Andrew Flintoff (England)
I am tempted to pick Jacques Kallis as my all-rounder, which is actually very logical given that his Test statistics measure up even against Sir Garfield Sobers, or maybe I could have called Kumar Sangakkara my all-rounder, in the way we used to think of Gilly as an extra frontline batter even though he went in at No 7. This would have given me the opportunity to include another batter probably one of India's Rahul Dravid, Pakistan's Mohammad Yousuf or England's Kevin Pietersen or perhaps a second spinner, most likely Anil Kumble, who was always a handful for us when bowling at home in India.
At the same time, Freddie Flintoff was one of the most talented cricketers I saw during the past 10 years. However, I can't help thinking he should have achieved more than what he did. He was superb against us in 2005, when he had a large influence on just about every game of that famous series bar the first Test at Lord's. His hitting was often prodigious and as a bowler, when he was firing, he was one of those blokes where you never felt like you were truly on top. Freddie also had that rare ability to change the mood of the game through his presence as well as his cricket ability. In recent Ashes Tests in England, the crowd was invariably more involved if he was playing -- the difference between the vibe at the Headingley Test in 2009, when he was out injured, and the other Tests of the series was remarkable.
Curtly Ambrose (West Indies), Wasim Akram (Pakistan) and Shaun Pollock (South Africa)
I can hear you saying, 'You can't pick Curtly Ambrose and Wasim Akram, they hardly played in the 2000s!' And in one sense, you're right: Curtly only played 10 of his 98 Tests after January 1, 2000, and made his farewell to Test cricket in early September 2000, while Wasim's final Test appearance came in January 2002. But they are clearly the best two fast bowlers I have faced during my career and they both played in the decade, so that's good enough for me.
Wasim's ability to swing the ball, whether it be old or new, was second to none. And he could do it at high speed. He had that short run-up and a rapid-fire arm action, which meant I always felt under great pressure when I was trying to survive against him. It didn't matter whether I was on zero, fifty or even 150, it always felt like he could get me out at any time.
The pressure Curtly exerted was different, but just as unrelenting. With him, it was more a case that I just didn't know where my next run was coming from. There were times when it was simply a case of waiting for his spell to end, or taking an undue risk to try to get the scoreboard moving. To me, he was Glenn McGrath, only taller and a few kilometres quicker. I always took some satisfaction from surviving a spell from either Curtly or Wasim; if I ever made a decent score against them, the feeling afterwards was that if I could survive that, I could make runs against just about anyone.
My choice for the third quick was the trickiest call in this whole process. I thought about South Africa's Dale Steyn and New Zealand's Shane Bond, but in the end I've decided to reward longevity at the top level through the decade. To be able to combine excellence and durability is an achievement I will always rate highly, so my decision came down to one of Shaun Pollock or Sri Lanka's Chaminda Vaas. To me, though they are different styles of bowlers, there is little between the two. In the end Shaun got the nod because he was a fractionally better all-round player as well as taking 421 Test wickets (Chaminda took 355) he averaged more than 30 with the bat in Tests, and he was probably a slightly more effective bowler in ODI cricket (I know that shouldn't be a factor when picking a Test XI, but as I said it is very hard to split the two). But please don't think I am underrating Chaminda at all; to open the bowling for Sri Lanka in more than 100 Tests, often in conditions that are unsuitable for pace bowlers, and to be as successful as he was is in my view an amazing effort.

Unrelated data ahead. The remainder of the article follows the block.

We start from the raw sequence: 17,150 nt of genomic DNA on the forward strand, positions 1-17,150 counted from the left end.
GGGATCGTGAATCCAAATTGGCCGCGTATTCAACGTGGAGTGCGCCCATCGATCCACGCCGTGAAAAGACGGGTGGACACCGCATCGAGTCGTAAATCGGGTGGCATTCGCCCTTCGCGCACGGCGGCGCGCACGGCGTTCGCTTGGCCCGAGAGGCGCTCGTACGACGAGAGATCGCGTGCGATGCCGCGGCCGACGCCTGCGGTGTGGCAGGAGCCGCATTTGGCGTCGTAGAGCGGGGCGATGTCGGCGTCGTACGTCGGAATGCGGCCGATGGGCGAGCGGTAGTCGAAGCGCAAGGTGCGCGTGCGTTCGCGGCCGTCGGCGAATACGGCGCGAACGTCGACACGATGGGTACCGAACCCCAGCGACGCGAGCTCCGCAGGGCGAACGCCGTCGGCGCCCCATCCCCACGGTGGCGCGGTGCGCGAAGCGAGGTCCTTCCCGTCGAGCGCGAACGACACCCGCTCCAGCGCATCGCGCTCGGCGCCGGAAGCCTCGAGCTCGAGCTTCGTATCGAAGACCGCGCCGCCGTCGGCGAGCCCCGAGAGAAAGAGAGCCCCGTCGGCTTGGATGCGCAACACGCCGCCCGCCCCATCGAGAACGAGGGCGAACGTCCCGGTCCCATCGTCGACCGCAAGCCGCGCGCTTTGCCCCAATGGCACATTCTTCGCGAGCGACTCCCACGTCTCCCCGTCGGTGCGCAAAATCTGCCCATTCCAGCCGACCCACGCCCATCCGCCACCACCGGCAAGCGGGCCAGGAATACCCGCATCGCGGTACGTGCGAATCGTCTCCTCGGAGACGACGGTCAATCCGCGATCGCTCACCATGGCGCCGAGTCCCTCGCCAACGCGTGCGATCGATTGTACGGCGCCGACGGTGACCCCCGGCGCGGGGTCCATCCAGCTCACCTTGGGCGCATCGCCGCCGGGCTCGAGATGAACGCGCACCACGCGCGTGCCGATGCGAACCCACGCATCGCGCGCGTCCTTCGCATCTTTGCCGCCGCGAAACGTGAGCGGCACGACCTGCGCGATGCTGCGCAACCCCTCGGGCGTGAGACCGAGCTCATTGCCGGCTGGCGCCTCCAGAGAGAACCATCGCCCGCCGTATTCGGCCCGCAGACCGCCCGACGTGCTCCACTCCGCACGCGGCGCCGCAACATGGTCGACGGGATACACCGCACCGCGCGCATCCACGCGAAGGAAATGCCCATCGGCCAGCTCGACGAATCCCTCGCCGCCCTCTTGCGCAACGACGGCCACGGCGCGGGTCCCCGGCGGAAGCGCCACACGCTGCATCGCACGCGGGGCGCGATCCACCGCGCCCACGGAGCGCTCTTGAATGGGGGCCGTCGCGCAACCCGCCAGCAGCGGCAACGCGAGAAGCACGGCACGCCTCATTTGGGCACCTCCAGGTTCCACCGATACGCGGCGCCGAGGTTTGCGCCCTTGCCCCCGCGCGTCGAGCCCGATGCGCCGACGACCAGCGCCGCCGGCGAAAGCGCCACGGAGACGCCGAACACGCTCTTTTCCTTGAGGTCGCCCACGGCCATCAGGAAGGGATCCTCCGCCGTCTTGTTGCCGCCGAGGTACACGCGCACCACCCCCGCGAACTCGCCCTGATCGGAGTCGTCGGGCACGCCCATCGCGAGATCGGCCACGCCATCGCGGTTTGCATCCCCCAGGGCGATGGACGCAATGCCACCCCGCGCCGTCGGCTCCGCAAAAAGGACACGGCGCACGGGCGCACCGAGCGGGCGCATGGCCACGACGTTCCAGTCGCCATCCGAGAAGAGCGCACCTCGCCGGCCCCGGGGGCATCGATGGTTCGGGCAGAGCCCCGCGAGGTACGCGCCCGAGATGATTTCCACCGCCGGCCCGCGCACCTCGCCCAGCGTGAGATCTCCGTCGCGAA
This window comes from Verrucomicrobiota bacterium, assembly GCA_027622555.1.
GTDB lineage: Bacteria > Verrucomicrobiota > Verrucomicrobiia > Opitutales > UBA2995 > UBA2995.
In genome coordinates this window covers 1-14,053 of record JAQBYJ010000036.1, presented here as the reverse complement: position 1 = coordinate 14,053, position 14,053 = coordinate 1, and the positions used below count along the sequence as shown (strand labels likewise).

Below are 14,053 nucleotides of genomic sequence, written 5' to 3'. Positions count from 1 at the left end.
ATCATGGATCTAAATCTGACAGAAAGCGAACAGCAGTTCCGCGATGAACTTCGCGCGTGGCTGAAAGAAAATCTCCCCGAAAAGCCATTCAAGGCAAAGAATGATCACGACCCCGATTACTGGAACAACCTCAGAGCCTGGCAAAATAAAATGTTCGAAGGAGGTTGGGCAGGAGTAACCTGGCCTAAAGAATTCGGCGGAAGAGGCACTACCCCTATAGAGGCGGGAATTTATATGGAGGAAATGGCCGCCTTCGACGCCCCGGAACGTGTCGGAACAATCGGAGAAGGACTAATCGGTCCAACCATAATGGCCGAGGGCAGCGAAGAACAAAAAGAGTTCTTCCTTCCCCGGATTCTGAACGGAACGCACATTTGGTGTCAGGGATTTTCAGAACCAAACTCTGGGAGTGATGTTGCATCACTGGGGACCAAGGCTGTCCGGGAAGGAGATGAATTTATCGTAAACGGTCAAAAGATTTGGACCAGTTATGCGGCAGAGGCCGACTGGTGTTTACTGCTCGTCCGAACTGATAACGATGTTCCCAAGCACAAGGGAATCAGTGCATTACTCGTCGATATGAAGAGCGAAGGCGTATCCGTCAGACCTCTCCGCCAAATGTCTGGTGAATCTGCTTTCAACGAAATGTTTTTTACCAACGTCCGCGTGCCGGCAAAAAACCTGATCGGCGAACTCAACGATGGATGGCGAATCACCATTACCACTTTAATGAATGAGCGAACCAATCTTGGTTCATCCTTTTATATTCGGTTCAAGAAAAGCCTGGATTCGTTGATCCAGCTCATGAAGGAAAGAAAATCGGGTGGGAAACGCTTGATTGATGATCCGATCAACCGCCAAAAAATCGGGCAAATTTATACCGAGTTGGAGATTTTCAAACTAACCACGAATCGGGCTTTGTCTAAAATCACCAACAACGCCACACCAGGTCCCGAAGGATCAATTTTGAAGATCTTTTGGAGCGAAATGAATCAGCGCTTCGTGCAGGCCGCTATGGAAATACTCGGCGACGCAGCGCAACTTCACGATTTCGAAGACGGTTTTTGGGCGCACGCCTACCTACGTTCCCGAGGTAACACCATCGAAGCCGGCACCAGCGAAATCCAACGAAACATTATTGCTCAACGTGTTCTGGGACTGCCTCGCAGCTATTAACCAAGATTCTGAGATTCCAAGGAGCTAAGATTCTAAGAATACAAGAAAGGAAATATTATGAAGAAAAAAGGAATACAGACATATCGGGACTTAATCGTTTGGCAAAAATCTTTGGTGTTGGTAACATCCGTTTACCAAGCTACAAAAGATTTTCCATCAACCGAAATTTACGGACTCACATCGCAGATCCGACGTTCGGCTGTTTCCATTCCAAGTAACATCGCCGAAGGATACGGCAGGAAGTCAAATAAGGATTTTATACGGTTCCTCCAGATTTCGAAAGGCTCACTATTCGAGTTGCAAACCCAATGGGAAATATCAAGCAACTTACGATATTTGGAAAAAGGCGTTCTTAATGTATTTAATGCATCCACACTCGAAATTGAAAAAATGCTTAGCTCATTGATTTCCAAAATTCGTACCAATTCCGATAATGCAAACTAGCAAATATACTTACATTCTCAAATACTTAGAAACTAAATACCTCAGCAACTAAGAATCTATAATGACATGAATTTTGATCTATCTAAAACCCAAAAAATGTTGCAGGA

Muttiah Muralitharan (Sri Lanka)
What sets Murali apart is that he spins it both ways, and I, like many other batters across the planet, have rarely been able to pick the difference out of his hand. If he was a traditional off-spinner, with the ability to spin the ball into the right-hander and with a well-disguised arm-ball, then he'd be a totally different kettle of fish. He'd still be a really good bowler, but not the lethal wicket-taker he's been for more than a decade.
Knowing that an off-spinner can turn the ball "the other way", away from the outside edge of my bat, means I can't use my feet against him in the way I would against a normal offie. Thus, if I don't get right to the pitch of the ball, then it might spin away from me and I'm gone. Murali has only got me out stumped once in Test matches -- at the Gabba a couple of years ago -- but that's more a reflection of the way I have to play him, the way he's pinned me to the crease, rather than evidence that I've been able to handle him effectively. His method is to build pressure and bring his bat-pad fielders into play, and he's been the best in that business for 15 years, superior to others of a similar style, like Pakistan's Saqlain Mushtaq and India's Harbhajan Singh.


1 comment:

  1. It is very nice to see that pontin has mentioned about two Lankans in his 11 pack. specially I appreciate his words wich has described about murali. As we know murali has been criticizing among Australian for last decade, however pontin's words suggest there is no more criticism on murali.